Today we celebrate history’s biggest losers’ finest hours. For it was on this day in 1971 that a group of poor schmucks whose job it was to suffer the agony of defeat scored their only victory. I speak of course of the Washington Generals beating the Harlem Globetrotters for the first and only time.
First, a bit of context: Although the Harlem Globetrotters are now known for their unique brand of basketball and comedy, they actually got their start as a serious professional basketball squad. However, as the NBA came to prominence, the Globetrotters decided to change their game. They’d still face off against the occasional college team, but they’d mostly play exhibition games that would prominently feature trick plays and comedy bits. Of course, you can’t play a basketball game by yourself, so a team of patsies named the Washington Generals, under the ownership of Lou “Red” Klotz, were born. So, while the Globetrotters would play a high flying Looney Tunes style game, the Generals would play fairly straight basketball and always lose. However, that all changed during a game on January 5, 1971 in Martin, Tennessee.
It was just supposed to be a normal day at the office for the two teams: The Generals (playing under the name the New Jersey Reds to give the impression that the Trotters didn’t just play the same team over and over again) would put up with the Globetrotters’ shenanigans, lose and then the audience would go home happy. This game was different and as it went on, it became more and more apparent that something was amiss: The Globetrotters’ comedy bits were going longer than usual and their shooting was off, partially because the Trotters’ best player, Curly Neal, was out of the game.
Typically, the Trotters players didn’t really pay much attention to the score during games against the Generals, but when the team found themselves down 12 points with only two minutes remaining against the surprisingly hot Generals squad, they stopped joking around and played some serious hoops.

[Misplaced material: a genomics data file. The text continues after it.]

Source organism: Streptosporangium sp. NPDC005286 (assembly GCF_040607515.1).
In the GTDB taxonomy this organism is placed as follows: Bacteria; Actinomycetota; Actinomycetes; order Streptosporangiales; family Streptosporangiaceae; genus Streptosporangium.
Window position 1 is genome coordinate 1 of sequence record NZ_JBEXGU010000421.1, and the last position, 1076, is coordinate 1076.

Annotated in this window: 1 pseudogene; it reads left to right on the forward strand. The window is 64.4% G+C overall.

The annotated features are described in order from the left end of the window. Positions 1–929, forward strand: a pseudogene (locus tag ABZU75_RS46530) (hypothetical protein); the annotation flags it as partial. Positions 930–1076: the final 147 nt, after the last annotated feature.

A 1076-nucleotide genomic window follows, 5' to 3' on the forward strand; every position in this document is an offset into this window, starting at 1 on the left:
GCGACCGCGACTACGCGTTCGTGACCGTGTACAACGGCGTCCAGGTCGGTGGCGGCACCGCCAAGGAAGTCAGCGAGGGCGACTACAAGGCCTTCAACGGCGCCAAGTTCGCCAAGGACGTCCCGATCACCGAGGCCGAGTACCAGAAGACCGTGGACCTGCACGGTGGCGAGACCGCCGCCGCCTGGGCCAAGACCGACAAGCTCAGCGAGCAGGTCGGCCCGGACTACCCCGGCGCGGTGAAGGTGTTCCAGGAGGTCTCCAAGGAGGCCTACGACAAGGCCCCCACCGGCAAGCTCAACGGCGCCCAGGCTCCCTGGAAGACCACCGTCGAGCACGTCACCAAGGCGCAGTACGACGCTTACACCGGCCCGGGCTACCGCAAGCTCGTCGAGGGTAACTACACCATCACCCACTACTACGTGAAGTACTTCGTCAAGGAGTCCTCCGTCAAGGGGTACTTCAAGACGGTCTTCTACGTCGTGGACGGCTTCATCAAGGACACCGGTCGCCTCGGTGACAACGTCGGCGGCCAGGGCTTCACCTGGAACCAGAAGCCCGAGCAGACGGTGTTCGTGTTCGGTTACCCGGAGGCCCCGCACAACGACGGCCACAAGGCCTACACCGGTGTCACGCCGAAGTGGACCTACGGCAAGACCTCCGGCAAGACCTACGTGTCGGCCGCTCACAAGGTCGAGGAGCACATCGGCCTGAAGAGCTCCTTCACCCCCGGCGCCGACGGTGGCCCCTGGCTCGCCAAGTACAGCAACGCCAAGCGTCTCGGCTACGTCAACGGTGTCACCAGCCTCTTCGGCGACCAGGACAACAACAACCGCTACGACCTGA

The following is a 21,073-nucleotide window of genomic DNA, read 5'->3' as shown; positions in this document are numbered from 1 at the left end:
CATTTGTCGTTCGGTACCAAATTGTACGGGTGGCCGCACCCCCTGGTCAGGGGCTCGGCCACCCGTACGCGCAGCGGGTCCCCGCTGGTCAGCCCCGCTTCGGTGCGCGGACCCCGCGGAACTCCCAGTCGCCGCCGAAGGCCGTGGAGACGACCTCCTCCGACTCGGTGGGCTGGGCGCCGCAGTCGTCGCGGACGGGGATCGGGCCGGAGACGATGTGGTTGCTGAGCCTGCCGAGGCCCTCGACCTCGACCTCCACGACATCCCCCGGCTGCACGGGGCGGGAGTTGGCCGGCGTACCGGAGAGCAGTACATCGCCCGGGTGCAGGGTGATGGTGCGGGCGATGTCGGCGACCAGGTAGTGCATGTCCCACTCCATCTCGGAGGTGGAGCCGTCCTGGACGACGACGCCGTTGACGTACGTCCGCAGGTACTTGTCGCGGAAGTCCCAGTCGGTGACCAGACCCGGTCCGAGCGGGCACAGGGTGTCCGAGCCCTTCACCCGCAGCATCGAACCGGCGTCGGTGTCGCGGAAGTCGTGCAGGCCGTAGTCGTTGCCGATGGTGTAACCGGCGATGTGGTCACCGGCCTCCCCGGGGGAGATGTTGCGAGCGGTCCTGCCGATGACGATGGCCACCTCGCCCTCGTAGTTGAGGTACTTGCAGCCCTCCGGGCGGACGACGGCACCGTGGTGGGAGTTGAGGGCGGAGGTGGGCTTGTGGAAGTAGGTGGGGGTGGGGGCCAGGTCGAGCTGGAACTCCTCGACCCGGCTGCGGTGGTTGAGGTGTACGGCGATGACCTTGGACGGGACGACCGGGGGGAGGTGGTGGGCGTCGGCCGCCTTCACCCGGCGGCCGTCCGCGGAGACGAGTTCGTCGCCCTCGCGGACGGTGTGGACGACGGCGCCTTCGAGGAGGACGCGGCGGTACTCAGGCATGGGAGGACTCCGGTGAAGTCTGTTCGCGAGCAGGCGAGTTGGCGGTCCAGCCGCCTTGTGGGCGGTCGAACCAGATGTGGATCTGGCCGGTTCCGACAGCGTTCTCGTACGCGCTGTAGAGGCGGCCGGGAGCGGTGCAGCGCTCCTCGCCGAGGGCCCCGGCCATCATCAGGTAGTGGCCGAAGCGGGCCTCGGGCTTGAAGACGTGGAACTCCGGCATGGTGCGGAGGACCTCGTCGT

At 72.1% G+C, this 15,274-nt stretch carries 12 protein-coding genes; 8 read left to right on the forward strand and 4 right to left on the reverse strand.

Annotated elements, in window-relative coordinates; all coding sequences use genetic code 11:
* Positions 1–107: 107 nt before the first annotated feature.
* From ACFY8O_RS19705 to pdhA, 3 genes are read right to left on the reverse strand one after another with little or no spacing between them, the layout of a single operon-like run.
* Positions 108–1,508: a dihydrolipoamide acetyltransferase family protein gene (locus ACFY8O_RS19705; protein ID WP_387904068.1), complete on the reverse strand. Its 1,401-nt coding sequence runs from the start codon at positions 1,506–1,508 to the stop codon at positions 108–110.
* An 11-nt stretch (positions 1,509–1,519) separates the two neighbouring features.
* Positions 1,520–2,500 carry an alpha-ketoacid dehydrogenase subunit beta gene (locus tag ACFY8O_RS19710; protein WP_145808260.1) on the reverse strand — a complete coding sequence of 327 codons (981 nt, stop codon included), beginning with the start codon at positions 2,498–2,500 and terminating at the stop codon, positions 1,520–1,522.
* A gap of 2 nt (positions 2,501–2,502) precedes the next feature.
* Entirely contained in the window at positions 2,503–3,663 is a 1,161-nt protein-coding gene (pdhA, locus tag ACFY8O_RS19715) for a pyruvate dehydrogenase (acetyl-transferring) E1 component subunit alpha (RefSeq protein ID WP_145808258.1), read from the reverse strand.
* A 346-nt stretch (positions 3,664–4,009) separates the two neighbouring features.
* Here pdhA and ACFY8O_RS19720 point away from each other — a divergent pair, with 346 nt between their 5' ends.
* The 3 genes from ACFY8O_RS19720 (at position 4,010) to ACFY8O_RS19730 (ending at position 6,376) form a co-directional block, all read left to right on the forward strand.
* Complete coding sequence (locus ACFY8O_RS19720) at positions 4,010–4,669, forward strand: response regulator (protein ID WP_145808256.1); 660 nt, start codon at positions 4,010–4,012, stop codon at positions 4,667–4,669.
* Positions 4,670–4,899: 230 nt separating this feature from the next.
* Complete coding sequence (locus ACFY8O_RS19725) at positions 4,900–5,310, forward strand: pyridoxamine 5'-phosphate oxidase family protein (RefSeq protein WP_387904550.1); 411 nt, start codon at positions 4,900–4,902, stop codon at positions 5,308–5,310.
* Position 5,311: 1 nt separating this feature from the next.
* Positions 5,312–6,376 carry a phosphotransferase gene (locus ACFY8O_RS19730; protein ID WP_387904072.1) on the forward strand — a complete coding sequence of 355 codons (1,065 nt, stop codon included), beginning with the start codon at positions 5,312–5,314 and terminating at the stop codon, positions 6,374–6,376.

With ten seconds left in the match, the Globetrotters had bounced back and were leading 99-98, but it was the Generals’ ball. This put Generals owner-coach-player Red Klotz in an awkward position: The Globetrotters and Generals had agreed that the Generals would always play serious offense and never intentionally miss. However, these were extremely unusual circumstances, as the Generals were never supposed to be in a position where they could get a game winning shot. Klotz didn’t want to force one of his young players to decide whether to make the shot (thus winning the game and potentially getting in trouble) or miss the shot on purpose (which was against the two teams’ policy), so he did the one thing he could do; Klotz elected to receive the ball and shoot.
Much to the shock of the entire arena, Klotz shot…AND HE SCORED! The Generals were up 100 to 99 with seconds remaining. There’s some debate about whether Klotz meant to score the basket, or if it was just a happy fluke on what was supposed to be an intentional miss. For his part, Klotz maintains that he had every intention of making the basket.
After a brief pause, the Globetrotters got the ball back and Meadowlark Lemon prepared to take the final shot. The Generals put up minimal defense to allow Lemon to do his thing. Lemon ran down the court, went into his famed hookshot…and missed! The final buzzer sounded and by some twist of fate, the Generals had won! Some in the audience booed, children cried and a small section of the arena who realized they had witnessed history applauded the victorious Generals. Klotz would later say that the crowd “…looked at us like we killed Santa Claus.” In the Generals’ locker room after the game, the team would celebrate by spraying each other with orange soda. Unsurprisingly, Meadowlark Lemon was upset that the Globetrotters had lost, but did show up to the Generals’ locker room to congratulate them on their victory. Over the last 42 years, the Globetrotters and Generals have faced each other a few thousand times and the Generals have not pulled off another win since that lucky night in Martin, Tennessee.
Tonight, let’s raise a glass to the all time losers on their one night as winners with a Washington Cocktail. This neat cognac based variant on the Manhattan was created sometime in the late 1800s and was included in the Savoy Cocktail Book.
- 1 1/2 ounces Dry Vermouth
- 3/4 ounces Cognac
- 1 dash Bitters
- 1 dash simple syrup
Stir with ice and strain into a chilled cocktail glass.
Tomorrow: Twelfth Day.